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Nigel Barker Shoots The Seal Hunt For The Humane Society
By Jason Heller, August 4, 2008 @ 02:00 AM (EST)

In the wake of environmental decline and man's impact on the earth, and the ocean, there are several marine mammal hunts, including international whaling, and the dolphin slaughter in Japan, that are simply unsustainable, not to mention inhumane. Canada's annual commercial seal hunt has become the single largest commercial hunt of marine mammals on the planet. The Canadian government and fishing industry continue to support the hunt under false pretenses and in recent years the Humane Society has stepped in  to document the activities and to create awareness of the basic facts about the hunt.

The Canadian government has been trying to tone down the negative media coverage and global pressure against the hunt the last few years. This year they even tried to enforce a "no filming or documenting the hunt" policy.

This year the Humane Society recruited Nigel Barker, a major fashion photographer and most recently a judge on America's Next Top Model, to help document the beauty of these seals, whose furs would otherwise end up selling to the fashion industry itself.



Nigel brought a crew and his equipment, including medium format cameras, strobes and power packs, to the Canadian Arctic, to shoot the hunt.  For 2008 the Canadian Fisheries department set the quota at 275,000 seals to be killed. Although he did witness some of the horrors of the hunt, his images were to be used to document the beauty of these animals, not the cruelty and greed of man.

We were invited to the gallery opening for "A Sealed Fate?" on July 24th in New York at 401 Projects gallery, a fairly new art gallery in the hip area of the "west village" (West Greenwich Village for those of you not from NYC). Apparently 401 Projects is specifically used for cause related artwork and photography exhibits. It's a very cool spot. Over 800 guests, including many celebrities, turned out for the opening.


Pat Reagan (HSUS), Nigel Barker, Wendy Heller, John Grandy (HSUS), Cristen Chin (Nigel's wife)


According to the Humane Society, the Canadian Department of Fisheries have made the following statement:

"The landed value of seals was $16 million in 2004. Pelt prices as high as $70 have recently been recorded. Seals are a significant source of income for some individual sealers. The money is earned over a very short period. Sealing also creates employment opportunities for buying and processing plants."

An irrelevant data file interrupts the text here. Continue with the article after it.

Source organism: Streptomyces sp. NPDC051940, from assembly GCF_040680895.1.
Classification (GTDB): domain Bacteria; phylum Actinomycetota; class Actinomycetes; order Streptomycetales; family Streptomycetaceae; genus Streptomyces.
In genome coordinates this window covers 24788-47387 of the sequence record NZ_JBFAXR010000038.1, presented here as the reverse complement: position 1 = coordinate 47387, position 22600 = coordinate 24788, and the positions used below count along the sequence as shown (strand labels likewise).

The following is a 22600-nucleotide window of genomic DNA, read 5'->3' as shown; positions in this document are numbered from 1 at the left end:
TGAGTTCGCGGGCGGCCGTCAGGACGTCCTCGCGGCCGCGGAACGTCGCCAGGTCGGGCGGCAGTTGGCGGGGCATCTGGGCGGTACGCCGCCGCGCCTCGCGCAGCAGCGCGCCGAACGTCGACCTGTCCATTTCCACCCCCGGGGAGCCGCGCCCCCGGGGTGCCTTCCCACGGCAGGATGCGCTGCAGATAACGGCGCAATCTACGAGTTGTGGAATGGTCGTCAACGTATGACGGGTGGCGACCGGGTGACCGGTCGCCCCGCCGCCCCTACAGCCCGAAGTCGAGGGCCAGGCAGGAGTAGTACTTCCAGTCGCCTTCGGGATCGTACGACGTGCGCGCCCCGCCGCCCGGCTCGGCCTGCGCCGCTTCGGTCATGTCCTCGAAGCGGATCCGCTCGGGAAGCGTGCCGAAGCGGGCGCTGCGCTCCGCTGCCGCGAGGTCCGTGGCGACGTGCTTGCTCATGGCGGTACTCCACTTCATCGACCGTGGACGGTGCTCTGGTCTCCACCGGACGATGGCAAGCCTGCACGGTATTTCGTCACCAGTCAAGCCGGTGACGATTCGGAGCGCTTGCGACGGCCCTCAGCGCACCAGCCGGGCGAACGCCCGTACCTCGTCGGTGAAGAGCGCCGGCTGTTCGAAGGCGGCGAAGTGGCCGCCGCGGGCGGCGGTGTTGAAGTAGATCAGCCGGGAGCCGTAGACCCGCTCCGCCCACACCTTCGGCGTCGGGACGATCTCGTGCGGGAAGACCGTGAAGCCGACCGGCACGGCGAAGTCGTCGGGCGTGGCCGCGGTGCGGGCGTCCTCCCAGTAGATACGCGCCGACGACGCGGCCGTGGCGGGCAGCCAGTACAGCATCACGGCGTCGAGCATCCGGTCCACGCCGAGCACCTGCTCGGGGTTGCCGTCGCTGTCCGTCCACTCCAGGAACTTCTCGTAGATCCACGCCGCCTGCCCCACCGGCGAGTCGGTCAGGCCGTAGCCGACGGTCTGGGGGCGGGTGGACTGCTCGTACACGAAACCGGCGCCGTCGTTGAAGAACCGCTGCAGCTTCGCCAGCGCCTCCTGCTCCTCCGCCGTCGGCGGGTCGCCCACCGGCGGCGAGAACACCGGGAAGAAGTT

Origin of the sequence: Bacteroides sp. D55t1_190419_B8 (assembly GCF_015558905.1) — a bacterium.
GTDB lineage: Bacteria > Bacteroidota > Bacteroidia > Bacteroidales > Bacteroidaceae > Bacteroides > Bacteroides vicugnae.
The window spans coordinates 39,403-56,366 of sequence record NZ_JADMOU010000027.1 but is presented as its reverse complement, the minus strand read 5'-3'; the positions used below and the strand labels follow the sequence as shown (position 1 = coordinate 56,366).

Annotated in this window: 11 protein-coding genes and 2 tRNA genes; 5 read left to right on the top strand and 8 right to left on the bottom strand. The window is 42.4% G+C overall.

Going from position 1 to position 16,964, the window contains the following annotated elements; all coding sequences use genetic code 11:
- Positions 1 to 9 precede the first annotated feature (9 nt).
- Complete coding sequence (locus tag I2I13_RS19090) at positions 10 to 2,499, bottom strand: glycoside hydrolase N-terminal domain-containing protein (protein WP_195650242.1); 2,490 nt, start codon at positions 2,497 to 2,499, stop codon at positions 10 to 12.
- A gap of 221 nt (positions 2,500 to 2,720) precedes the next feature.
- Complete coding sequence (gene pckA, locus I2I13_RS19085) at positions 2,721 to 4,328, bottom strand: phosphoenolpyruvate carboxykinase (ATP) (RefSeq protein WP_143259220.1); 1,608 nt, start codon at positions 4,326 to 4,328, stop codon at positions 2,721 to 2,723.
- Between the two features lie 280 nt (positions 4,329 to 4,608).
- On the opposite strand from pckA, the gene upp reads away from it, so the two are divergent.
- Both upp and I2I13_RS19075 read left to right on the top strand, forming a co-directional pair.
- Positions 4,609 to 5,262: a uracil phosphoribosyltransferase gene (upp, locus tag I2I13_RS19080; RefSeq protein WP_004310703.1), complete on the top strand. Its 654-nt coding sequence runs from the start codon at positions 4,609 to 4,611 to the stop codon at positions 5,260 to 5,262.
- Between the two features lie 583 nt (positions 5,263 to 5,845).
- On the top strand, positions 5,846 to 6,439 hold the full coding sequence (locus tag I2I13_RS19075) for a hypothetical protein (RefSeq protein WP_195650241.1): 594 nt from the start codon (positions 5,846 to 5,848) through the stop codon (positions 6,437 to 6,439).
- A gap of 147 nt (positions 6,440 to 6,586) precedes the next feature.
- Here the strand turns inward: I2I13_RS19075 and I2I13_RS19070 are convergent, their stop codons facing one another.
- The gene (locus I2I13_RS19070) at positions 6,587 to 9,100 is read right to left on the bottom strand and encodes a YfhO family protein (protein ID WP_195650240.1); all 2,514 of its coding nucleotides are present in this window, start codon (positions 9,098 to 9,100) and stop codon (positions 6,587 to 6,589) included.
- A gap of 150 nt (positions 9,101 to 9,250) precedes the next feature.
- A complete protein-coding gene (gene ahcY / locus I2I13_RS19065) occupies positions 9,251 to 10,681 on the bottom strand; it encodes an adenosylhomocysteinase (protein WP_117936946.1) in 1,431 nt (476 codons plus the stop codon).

The Humane Society continues to uncover some facts of the sealing industry:

"The seal hunt provides very low economic returns for Canada, Newfoundland and individual sealers. In light of the negative impact the seal hunt has on Canada's international reputation, its continuation cannot be justified on economic grounds.

Even in Newfoundland, where more than 90% of sealers live, revenues from sealing account for less than 1% of the Gross Domestic Product and less than 3% of the landed value of the fishery. Even northern cod, considered by many to be commercially extinct, makes up 8% of the landed value of Newfoundland’s fishery today.

Sealing is an off-season activity conducted by a few thousand fishermen from Canada’s east coast. The Newfoundland government itself estimates there are only 4,000 active sealers in any given year. Media reports and government data confirm they make, on average, less than 5% of their incomes from sealing, and the rest from commercial fisheries.

Any profits from the seal hunt are offset by the large government subsidies that continue to be provided to the sealing industry. Moreover, vessel owners must cover the cost of repairs to their boats, which are often damaged by heavy ice at the seal hunt (insurance companies impose a high deductible for vessels participating in the hunt)."